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Hoffmann, R. A wiki for the life sciences where authorship matters. Nature Genetics (2008)

Lipoylating and biotinylating enzymes contain a homologous catalytic module.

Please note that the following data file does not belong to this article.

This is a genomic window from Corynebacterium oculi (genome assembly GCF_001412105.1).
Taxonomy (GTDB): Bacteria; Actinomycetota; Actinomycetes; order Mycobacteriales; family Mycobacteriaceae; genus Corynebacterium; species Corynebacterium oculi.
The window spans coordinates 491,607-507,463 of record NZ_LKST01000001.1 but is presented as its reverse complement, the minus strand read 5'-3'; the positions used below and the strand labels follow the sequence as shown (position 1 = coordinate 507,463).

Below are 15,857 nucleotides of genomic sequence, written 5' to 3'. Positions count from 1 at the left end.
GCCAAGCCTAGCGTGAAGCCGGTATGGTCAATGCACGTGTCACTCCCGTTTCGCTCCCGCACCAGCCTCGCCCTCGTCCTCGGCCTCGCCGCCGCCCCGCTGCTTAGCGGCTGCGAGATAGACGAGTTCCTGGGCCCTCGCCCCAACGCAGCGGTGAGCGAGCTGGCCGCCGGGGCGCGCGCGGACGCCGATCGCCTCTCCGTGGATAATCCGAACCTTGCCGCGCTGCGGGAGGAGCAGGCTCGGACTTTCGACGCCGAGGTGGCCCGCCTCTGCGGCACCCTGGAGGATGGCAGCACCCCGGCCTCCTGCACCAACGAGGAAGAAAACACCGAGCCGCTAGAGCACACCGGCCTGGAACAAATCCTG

Biotin and lipoic acid moieties are the covalently attached coenzyme cofactors of several multicomponent enzyme complexes that catalyze key metabolic reactions. Attachment of these moieties to the biotinyl- and lipoyl-dependent enzymes is post-translationally catalyzed by specific biotinylating and lipoylating protein enzymes. In Escherichia coli, two different enzymes, LplA and LipB, catalyze independent pathways for the lipoylation of the relevant enzymes, whereas only one enzyme, the BirA protein, is responsible for all the biotinylation. Counterparts of the E. coli BirA, LplA, and LipB enzymes have been previously identified in many organisms, but homology among the three families has never been reported. Computational analysis based on PSI-BLAST profiles and secondary structure predictions indicates, however, that lipoylating and biotinylating enzymes are evolutionarily related protein families containing a homologous catalytic module. Sequence conservation among the three families is very poor, but a single lysine residue is strictly conserved in all of them, which, according to the available X-ray crystal structure of the E. coli BirA protein, is expected to contribute to the binding of lipoic acid in the LplA and LipB enzymes.[1]


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